Handsome Italian

Ventaglio vineyard

Among the celebrity estates of Bolgheri, Tenuta Argentiera flies somewhat under the radar. 

The ‘Nose’ picked up the scent having been invited to a zoom talk and tasting. I was intrigued  by the story of a wine named Ventaglio for this promised something more unusual for Bolgheri – not only is it a single varietal Cabernet Franc, but it is a true terror wine coming from a single 1.2 hectare vineyard. It is called Ventaglio, after the rows of vines which fan around the circumference of a small hill.  

I expected something ostentatious – a bold and showy  IGT in a heavy bottle – Cabernet Franc sexed up – but on the contrary Ventaglio is sleek, sophisticated and serious, a handsome wine indeed – albeit in a heavy bottle. 

Ventaglio – handsome Italian wine

But let’s backtrack a moment and set the scene. As all wine lovers know Nicolò Incisa della Rocchetta put Bolgheri on the map by commercialising the 1968 vintage of Sassicaia, the Bordeaux blend his father Mario had made for family and friends from vines planted in the 1940s at Tenuta San Guido. 

This coastal area of Maremma is quite distinct from heartland Tuscany. The land around the village of Bolgheri was traditionally used for growing vegetables, olives and grapes to produce rosé wine. Away from the coastal strip there were cereal crops, grazing used for cattle and scrubland. Sassicaia, followed by Ornellaia in the mid 80s, raised awareness in the potential of this coastal area, and it was gradually converted to viticulture. In their wake Bolgheri estates eschewed Sangiovese and focused on Cabernet Sauvignon, Merlot, Cabernet Franc and Petit Verdot. True to Bordeaux fashion the wines are generally estate blends, drawing on a diversity of terroir. 

Bolgheri attained DOC status in 1994 for a style of wine, an Italian interpretation of a Bordeaux blend. The Bogheri expression can be more restrained than Super Tuscans from heartland Tuscany. The proximity to the Tyrrhenian Sea may permit an elegant expression, however there is no escaping the fact that it can be pretty hot here. Moreover the reflected light from the sea increases the total light with its ‘mirror effect’. On the other hand the sea helps to moderate the temperature, cooling the vineyards with damp coastal breezes. 

Tenuta Argentiera, named after the Etruscan silver mines of the region, lies in the Donoratico Hills, far to the south of Bolgheri away from the epicentre clustered around the famous estates. It began with a flourish in 1999, a latecomer in some respects. The estate belonged to the Fratini family, who in just three years cleared sixty hectares of scrub and planted vines. The Antinori family were instrumental in getting this project off the ground, lending their expertise to Fratini in the early days.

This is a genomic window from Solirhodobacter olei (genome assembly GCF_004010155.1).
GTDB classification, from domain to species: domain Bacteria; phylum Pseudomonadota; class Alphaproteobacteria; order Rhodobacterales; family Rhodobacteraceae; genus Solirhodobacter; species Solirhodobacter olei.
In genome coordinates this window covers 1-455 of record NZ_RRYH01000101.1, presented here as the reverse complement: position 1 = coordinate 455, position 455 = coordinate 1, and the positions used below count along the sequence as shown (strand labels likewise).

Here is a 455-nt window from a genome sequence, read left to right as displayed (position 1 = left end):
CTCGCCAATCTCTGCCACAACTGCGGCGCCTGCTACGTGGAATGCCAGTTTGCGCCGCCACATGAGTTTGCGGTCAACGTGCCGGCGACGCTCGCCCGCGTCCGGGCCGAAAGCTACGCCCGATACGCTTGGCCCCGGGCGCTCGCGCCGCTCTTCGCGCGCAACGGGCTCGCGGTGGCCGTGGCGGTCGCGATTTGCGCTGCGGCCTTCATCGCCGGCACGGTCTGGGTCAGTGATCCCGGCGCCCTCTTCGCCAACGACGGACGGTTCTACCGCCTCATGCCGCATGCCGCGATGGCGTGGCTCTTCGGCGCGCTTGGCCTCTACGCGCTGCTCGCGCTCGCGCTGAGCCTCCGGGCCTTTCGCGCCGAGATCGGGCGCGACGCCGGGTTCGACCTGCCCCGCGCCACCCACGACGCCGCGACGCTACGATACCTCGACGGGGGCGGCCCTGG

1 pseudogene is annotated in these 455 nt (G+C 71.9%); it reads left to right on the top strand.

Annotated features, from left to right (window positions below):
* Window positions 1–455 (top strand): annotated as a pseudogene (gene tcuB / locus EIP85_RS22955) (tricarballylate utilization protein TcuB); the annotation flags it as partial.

Leonardo Raspini

The zoom tasting was hosted by general manager and agronomist Leonardo Raspini and Nicolò Carrara, the winemaker. It was certainly lively as Leonardo leapt up on a number of occasions to hold large large boards in front of the camera to illustrate the terroir. (Tenuta Argentiera’s website is also very informative.)

The estate (now 80 hectares) has diverse terroir, encompassing a patchwork of soil types, but it seems the most significant differences with the land around Bolgheri village, are the higher altitude and the east facing ridge which is sheltered by the forest along which the vineyards are planted. Together these factors create a marginally cooler microclimate of approximately 2 degrees celsius. 

The Nose was sent three wines to taste.

First up is Villa Donoratico, DOC Bolgheri Rosso. This comes from a eleven hectare section in the northern part of the estate (nearest to the village of Bolgheri) and from lower lying vineyards. While these are further from the coast, with fewer coastal breezes, the vineyards have a northern exposure which help retains freshness. The lowest vineyards at 30m are more sandy, while those at 100m combine some clay (in which Merlot thrives) and stone. The sandier soils would certain account for the fruity accessibility of this wine. 

A quick aside about vintages. The 2019 vintage was equally successful in Bolgheri as inland Tuscany. It was hot and dry, but there were good water reserves and some rain at the end of July. The stems were properly lignified in 2019 and some whole bunches were used.